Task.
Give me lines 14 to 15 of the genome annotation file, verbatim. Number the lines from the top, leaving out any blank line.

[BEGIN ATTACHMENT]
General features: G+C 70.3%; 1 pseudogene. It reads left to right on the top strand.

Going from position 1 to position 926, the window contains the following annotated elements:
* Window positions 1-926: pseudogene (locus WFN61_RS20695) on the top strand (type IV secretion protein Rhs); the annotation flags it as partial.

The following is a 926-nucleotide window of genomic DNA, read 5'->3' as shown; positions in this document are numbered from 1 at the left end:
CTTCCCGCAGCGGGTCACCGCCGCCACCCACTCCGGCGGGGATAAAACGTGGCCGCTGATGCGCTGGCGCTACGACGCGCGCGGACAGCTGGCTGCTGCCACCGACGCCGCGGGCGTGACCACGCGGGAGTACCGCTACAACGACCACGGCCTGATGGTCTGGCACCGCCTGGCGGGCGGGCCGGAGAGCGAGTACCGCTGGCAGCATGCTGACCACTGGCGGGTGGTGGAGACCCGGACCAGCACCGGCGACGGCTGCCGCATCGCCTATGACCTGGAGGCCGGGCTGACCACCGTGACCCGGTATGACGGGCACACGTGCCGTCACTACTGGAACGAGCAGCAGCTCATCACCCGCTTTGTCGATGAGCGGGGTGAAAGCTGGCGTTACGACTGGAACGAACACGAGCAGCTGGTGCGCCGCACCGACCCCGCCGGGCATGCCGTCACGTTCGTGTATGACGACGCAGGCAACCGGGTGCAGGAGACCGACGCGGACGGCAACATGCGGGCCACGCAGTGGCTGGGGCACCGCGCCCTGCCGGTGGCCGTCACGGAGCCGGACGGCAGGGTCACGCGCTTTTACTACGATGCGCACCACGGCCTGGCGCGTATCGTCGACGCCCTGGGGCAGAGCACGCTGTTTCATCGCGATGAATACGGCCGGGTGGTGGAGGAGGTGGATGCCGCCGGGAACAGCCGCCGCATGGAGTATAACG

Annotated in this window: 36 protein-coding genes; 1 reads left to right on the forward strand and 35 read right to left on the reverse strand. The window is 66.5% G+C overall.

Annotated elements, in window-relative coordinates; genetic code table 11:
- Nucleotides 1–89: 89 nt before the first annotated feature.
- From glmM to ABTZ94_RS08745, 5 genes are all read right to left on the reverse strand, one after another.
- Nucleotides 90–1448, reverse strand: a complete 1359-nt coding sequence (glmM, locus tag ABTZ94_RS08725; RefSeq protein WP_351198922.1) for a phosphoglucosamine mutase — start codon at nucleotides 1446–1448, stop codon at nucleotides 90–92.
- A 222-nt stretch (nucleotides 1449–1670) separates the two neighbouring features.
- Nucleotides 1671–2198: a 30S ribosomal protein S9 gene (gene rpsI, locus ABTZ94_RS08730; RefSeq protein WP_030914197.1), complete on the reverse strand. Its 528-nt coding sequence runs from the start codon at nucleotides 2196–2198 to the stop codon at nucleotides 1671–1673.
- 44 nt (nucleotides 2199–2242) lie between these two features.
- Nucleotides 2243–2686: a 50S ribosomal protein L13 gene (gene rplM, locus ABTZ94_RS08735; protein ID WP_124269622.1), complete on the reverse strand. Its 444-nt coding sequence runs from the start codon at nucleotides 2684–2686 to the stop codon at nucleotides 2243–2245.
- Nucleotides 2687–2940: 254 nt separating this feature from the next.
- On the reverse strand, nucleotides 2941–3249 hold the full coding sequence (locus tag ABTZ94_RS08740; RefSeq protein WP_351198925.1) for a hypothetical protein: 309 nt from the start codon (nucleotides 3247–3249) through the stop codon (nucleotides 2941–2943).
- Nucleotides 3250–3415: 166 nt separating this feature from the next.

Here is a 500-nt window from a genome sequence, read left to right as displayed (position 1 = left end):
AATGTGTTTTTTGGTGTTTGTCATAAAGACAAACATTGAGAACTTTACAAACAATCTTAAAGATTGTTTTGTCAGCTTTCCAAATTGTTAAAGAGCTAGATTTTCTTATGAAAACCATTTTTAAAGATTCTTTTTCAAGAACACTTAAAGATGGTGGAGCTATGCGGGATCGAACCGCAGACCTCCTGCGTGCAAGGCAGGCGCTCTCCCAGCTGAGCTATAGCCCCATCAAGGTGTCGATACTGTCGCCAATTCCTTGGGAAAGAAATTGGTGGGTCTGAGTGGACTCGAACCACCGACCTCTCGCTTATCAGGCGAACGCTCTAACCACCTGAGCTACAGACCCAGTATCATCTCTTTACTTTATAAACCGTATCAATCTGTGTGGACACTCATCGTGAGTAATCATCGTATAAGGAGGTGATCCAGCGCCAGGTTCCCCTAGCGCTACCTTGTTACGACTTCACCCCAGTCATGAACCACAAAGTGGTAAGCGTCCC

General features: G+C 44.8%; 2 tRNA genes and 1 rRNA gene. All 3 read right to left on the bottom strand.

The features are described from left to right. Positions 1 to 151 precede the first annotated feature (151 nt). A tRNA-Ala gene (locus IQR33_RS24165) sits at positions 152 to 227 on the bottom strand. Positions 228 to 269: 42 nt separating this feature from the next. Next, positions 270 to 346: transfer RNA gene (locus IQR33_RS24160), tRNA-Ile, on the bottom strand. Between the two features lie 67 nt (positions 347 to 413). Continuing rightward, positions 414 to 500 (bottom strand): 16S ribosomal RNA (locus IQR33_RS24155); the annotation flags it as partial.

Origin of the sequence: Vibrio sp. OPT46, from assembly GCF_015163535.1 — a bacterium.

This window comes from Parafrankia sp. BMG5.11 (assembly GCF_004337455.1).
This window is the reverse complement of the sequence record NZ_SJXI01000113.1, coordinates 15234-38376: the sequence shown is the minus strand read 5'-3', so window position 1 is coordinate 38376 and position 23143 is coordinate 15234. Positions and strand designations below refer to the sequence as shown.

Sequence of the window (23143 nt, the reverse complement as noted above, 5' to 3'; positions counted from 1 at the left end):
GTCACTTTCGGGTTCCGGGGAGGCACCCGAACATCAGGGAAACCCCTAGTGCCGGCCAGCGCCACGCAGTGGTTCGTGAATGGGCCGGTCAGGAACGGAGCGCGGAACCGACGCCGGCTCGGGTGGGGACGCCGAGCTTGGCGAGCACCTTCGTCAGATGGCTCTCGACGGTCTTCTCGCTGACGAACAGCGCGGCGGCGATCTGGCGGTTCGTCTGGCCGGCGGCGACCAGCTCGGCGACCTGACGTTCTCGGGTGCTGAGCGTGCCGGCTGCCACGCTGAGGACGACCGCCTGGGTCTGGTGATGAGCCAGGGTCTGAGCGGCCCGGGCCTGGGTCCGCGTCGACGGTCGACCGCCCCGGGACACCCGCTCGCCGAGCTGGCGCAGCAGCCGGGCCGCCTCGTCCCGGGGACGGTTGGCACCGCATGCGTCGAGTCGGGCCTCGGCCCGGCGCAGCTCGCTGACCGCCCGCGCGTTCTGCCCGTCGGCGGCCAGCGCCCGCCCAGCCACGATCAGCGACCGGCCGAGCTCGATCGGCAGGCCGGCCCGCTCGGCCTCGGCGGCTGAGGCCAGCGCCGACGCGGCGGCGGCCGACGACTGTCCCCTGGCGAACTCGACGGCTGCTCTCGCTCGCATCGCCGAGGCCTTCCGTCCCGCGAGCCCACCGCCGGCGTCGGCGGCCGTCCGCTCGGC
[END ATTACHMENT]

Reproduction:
- Nucleotides 2243–2686: a 50S ribosomal protein L13 gene (gene rplM, locus ABTZ94_RS08735; protein ID WP_124269622.1), complete on the reverse strand. Its 444-nt coding sequence runs from the start codon at nucleotides 2684–2686 to the stop codon at nucleotides 2243–2245.
- Nucleotides 2687–2940: 254 nt separating this feature from the next.